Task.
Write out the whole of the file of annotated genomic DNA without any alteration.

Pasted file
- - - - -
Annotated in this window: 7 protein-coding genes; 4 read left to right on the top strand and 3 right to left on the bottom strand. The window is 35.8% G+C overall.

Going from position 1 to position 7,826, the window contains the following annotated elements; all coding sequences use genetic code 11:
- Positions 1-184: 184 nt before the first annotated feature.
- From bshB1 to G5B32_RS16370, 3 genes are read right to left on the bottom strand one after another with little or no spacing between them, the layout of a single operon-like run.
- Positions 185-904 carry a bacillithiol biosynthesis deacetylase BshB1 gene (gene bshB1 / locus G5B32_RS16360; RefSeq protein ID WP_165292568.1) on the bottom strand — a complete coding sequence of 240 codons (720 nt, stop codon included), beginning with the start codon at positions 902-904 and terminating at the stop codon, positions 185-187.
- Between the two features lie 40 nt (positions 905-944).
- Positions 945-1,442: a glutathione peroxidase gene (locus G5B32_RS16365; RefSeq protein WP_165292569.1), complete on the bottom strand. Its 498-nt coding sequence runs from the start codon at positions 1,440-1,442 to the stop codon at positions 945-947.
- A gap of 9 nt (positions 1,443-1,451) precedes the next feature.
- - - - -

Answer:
Annotated in this window: 7 protein-coding genes; 4 read left to right on the top strand and 3 right to left on the bottom strand. The window is 35.8% G+C overall.

Going from position 1 to position 7,826, the window contains the following annotated elements; all coding sequences use genetic code 11:
- Positions 1-184: 184 nt before the first annotated feature.
- From bshB1 to G5B32_RS16370, 3 genes are read right to left on the bottom strand one after another with little or no spacing between them, the layout of a single operon-like run.
- Positions 185-904 carry a bacillithiol biosynthesis deacetylase BshB1 gene (gene bshB1 / locus G5B32_RS16360; RefSeq protein ID WP_165292568.1) on the bottom strand — a complete coding sequence of 240 codons (720 nt, stop codon included), beginning with the start codon at positions 902-904 and terminating at the stop codon, positions 185-187.
- Between the two features lie 40 nt (positions 905-944).
- Positions 945-1,442: a glutathione peroxidase gene (locus G5B32_RS16365; RefSeq protein WP_165292569.1), complete on the bottom strand. Its 498-nt coding sequence runs from the start codon at positions 1,440-1,442 to the stop codon at positions 945-947.
- A gap of 9 nt (positions 1,443-1,451) precedes the next feature.